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There’s no good reason to use lime around horses. Really.


Ammonia is stinky, and can create big problems for your horse’s mucus membranes and lungs.  It’s long been a tradition in the horse work to use lime around horses, but there are better alternatives. 


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  • Ammonia is a by-product of urine, and you know it when you smell it. Unfortunately, ammonia is everywhere and can be hazardous to your horse.


  • Just think about eating with your nose to the ground, where all of the ammonia is. For more details on ammonia and how it creates a danger to your horse, read this article.


  • It’s tempting to use lime, as many horse folks have used it in the past, so it must be OK. Turns out, it’s anything but OK. Either the lime variation is useless and therefore a waste of money, or it’s downright harmful.


side effects of lime for ammonia control

Some of the problems with calcium hydroxide. Skip it.


ag lime bag

Ag lime, AKA calcium carbonate, is useless at absorbing odors (it can cover them up) and it’s super dusty. Not good for horse lungs.


Types of lime: calcium carbonate and calcium hydroxide.


  • Lime (in all of its various forms) has a giant list of horse-unfriendly side effects. For the most part, the following types of lime are used to change the pH balance of the soil. There are better options out there for your horse’s stall!


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Calcium carbonate lime.


  • Calcium carbonate. This stuff is called lime, ag lime, daily lime, and garden lime. It’s benign – it won’t burn your horse, or poison your horse. It’s also a super fine powder that has a way of ending up in your horse’s lungs, made from crushed limestone. Dust and ammonia are not friendly to your horse’s lungs.


  • Calcium carbonate also fails to remove ammonia odor, it can only cover it up. It also becomes as slippery as snot when it’s wet – like when it’s put on urine spots! No need to turn your horse’s stall into an ice skating rink.


hydrated lime warning label



Hydrated lime – a super huge NO


  • Calcium hydroxide is also known as hydrated lime. It’s also highly dusty, and when it’s wet (from urine or water) it becomes caustic and can cause serious burns on your horse’s skin. It can also cause eye damage, keeping in mind that eyes don’t grow back.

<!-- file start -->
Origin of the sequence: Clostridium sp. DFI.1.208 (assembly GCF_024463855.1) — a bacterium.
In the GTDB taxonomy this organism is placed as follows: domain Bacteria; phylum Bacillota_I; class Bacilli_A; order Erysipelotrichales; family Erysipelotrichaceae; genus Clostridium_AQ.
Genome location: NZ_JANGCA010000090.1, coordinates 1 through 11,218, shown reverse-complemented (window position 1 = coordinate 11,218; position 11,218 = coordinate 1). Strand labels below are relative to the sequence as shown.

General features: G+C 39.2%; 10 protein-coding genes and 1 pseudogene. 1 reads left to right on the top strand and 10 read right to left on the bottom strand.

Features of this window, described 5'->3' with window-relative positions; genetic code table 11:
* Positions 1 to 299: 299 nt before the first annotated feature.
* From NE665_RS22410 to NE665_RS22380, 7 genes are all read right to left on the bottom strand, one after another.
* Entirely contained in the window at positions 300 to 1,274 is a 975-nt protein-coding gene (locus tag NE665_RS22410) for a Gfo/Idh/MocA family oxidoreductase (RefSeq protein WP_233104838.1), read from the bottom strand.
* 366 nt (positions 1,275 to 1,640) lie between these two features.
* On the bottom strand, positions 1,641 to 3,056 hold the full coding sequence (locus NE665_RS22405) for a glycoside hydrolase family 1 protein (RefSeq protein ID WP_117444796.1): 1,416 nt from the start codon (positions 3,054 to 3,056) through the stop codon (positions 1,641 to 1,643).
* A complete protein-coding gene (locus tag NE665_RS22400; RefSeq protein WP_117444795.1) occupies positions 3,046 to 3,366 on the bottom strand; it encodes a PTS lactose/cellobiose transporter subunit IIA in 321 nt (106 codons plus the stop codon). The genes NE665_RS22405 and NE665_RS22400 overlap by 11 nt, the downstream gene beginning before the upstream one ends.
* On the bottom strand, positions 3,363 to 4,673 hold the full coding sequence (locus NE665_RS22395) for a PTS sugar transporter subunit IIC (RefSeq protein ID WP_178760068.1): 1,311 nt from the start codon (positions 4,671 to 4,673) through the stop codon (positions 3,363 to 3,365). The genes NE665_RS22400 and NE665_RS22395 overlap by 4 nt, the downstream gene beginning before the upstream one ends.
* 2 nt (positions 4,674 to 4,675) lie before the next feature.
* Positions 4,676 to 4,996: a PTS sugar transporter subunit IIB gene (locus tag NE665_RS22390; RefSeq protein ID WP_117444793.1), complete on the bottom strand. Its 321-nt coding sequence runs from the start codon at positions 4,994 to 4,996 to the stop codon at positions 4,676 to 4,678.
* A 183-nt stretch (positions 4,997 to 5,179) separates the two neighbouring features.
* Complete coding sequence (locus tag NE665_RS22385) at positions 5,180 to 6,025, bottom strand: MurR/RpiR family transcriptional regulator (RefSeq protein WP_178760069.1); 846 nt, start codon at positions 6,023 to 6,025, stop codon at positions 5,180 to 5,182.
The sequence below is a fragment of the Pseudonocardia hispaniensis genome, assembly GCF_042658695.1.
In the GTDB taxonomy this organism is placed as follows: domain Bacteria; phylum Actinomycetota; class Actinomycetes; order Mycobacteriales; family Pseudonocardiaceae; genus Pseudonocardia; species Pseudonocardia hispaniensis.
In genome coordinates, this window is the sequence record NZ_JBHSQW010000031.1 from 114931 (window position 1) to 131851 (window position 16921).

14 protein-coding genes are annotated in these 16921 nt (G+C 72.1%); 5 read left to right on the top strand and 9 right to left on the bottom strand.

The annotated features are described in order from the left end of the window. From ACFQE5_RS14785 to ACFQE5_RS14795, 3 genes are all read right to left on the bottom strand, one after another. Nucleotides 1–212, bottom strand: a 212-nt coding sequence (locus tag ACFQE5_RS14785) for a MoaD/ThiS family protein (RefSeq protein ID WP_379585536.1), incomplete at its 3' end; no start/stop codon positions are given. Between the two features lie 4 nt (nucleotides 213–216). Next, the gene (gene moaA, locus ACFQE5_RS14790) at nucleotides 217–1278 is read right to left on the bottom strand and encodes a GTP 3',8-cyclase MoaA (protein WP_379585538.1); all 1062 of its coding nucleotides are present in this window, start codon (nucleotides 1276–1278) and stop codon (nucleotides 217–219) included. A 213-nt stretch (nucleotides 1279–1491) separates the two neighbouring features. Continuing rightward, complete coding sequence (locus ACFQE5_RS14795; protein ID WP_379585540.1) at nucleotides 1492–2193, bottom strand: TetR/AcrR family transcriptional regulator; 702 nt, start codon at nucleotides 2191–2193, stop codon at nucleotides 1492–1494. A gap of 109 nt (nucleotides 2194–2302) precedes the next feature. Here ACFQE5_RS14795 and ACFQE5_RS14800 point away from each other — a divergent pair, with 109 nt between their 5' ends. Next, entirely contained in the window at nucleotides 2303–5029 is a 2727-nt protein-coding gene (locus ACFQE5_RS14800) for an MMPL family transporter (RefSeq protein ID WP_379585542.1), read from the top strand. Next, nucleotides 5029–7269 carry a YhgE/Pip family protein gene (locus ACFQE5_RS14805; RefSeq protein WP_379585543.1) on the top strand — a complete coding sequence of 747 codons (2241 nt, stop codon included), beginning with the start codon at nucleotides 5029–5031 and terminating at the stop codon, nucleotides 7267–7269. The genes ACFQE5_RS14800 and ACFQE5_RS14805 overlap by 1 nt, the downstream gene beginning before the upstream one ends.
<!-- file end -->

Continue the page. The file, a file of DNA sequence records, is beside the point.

• Perhaps the biggest problem is that calcium hydroxide actually causes more ammonia to be formed. This totally defeats the purpose!


Instead of lime around horses, try this: 


  • One popular example is zeolite, which is a mineral that specializes in removing other substances from the environment. Technically it’s a sieve, but I think of it as an ammonia vacuum cleaner.


hand holding sweet pdz zeolite granules

A handful of zeolites from my stash at home – keeps the kitty litter boxes fresh and the garage dry.


  • Zeolites are not toxic and trap ammonia. Time to ditch the lime and find something safer! And for the pocketbook…. zeolite products are about 10 cents cheaper per pound than lime. You can read a novel (not really) about zeolites here.


  • There are also liquid products that you can use instead of lime.  They are usually concentrated and may require drying before you cover them up with shavings. 




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If trying out some zeolites sounds fun, you can buy them here! As an Amazon Associate, I earn from qualifying purchases, and this is ZIPPO extra charge to you! I thank you for your support!

Sweet PDZ Horse Stall Refresher Powder, 40-Pounds

Sweet PDZ Horse Stall Refresher Granules


This ammonia eating concentrate is in liquid form

Another liquid ammonia smell remover

Thank you!







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do not use lime for horse stalls